Handling state in JAX & Flax (BatchNorm and DropOut layers)

Derrick Mwiti
Derrick Mwiti
8 min read

Jitting functions in Flax makes them faster but requires that the functions have no side effects. The fact that jitted functions can't have side effects introduces a challenge when dealing with stateful items such as model parameters and stateful layers such as batch normalization layers. In this article, we'll create a network with the BatchNorm and DropOut layers. After that, we'll see how to deal with generating the random number for the DropOut layer and adding the batch statistics when training the network.    

Perform standard imports

We kick off by importing standard data science packages that we'll use in this article.

import torch
from torch.utils.data import DataLoader
import os
from PIL import Image
from torchvision import transforms
from torch.utils.data import Dataset
import numpy as np
import pandas as pd
from typing import Any
import matplotlib.pyplot as plt
%matplotlib inline
# ignore harmless warnings
import warnings
import jax
from jax import numpy as jnp
import flax
from flax import linen as nn  
from flax.training import train_state
import optax

Download the dataset

Let's illustrate how to include BatchNorm and DropOut layers in a Flax network by designing a simple Convolutional Neural Network using the cat and dogs dataset from Kaggle.

Download and extract the dataset.

import wget 

import zipfile
with zipfile.ZipFile('train.zip', 'r') as zip_ref:

Loading datasets in JAX

Since JAX doesn't ship with data loading tools, load the dataset using PyTorch. We start by creating a PyTorch Dataset class.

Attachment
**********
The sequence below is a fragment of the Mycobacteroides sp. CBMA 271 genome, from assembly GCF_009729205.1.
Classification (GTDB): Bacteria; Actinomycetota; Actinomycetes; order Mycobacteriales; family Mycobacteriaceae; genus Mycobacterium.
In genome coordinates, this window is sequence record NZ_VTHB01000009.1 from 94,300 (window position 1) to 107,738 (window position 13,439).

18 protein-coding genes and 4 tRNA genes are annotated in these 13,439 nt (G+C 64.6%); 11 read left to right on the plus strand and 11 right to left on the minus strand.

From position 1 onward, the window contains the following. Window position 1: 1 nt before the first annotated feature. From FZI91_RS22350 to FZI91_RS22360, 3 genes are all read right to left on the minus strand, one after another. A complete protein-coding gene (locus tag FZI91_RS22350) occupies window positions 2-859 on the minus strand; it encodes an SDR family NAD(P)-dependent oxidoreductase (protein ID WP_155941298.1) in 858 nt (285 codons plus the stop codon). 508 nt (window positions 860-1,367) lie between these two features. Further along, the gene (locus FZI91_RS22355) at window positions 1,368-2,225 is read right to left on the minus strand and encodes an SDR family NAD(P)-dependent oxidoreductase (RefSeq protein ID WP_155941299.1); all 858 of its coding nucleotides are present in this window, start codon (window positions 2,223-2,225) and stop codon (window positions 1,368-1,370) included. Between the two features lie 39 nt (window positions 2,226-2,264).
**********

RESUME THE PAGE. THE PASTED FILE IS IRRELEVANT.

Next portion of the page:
class CatsDogsDataset(Dataset):
    def __init__(self, root_dir, annotation_file, transform=None):
        self.root_dir = root_dir
        self.annotations = pd.read_csv(annotation_file)
        self.transform = transform

    def __len__(self):
        return len(self.annotations)

    def __getitem__(self, index):
        img_id = self.annotations.iloc[index, 0]
        img = Image.open(os.path.join(self.root_dir, img_id)).convert("RGB")
        y_label = torch.tensor(float(self.annotations.iloc[index, 1]))

        if self.transform is not None:
            img = self.transform(img)

        return (img, y_label)
Interested in learning more about loading datasets in JAX?
👉 Check our How to load datasets in JAX with TensorFlow tutorial.

Next, create a Pandas DataFrame containing the image path and the labels.  

train_df = pd.DataFrame(columns=["img_path","label"])
train_df["img_path"] = os.listdir("train/")
for idx, i in enumerate(os.listdir("train/")):
    if "cat" in i:
        train_df["label"][idx] = 0
    if "dog" in i:
        train_df["label"][idx] = 1

train_df.to_csv (r'train_csv.csv', index = False, header=True)

Data processing with PyTorch

Next, create a function to stack the dataset and return it as a NumPy array.

def custom_collate_fn(batch):
    transposed_data = list(zip(*batch))
    labels = np.array(transposed_data[1])
    imgs = np.stack(transposed_data[0])
    return imgs, labels

We then use PyTorch to create training and testing data loaders.

size_image = 224
batch_size = 64

transform = transforms.Compose([
dataset = CatsDogsDataset("train","train_csv.csv",transform=transform)
train_set, validation_set = torch.utils.data.random_split(dataset,[20000,5000])
train_loader = DataLoader(dataset=train_set, collate_fn=custom_collate_fn,shuffle=True, batch_size=batch_size)
validation_loader = DataLoader(dataset=validation_set,collate_fn=custom_collate_fn, shuffle=False, batch_size=batch_size)

Define Flax model with BatchNorm and DropOut

Define the Flax network with the BatchNorm and DropOut layers. In the network, we introduce the training variable to control when the batch stats should be updated. We ensure that they aren't updated during testing.

In the BatchNorm layer we set use_running_average to False meaning that the stats stored in batch_stats will not be used, but batch stats of the input will be computed.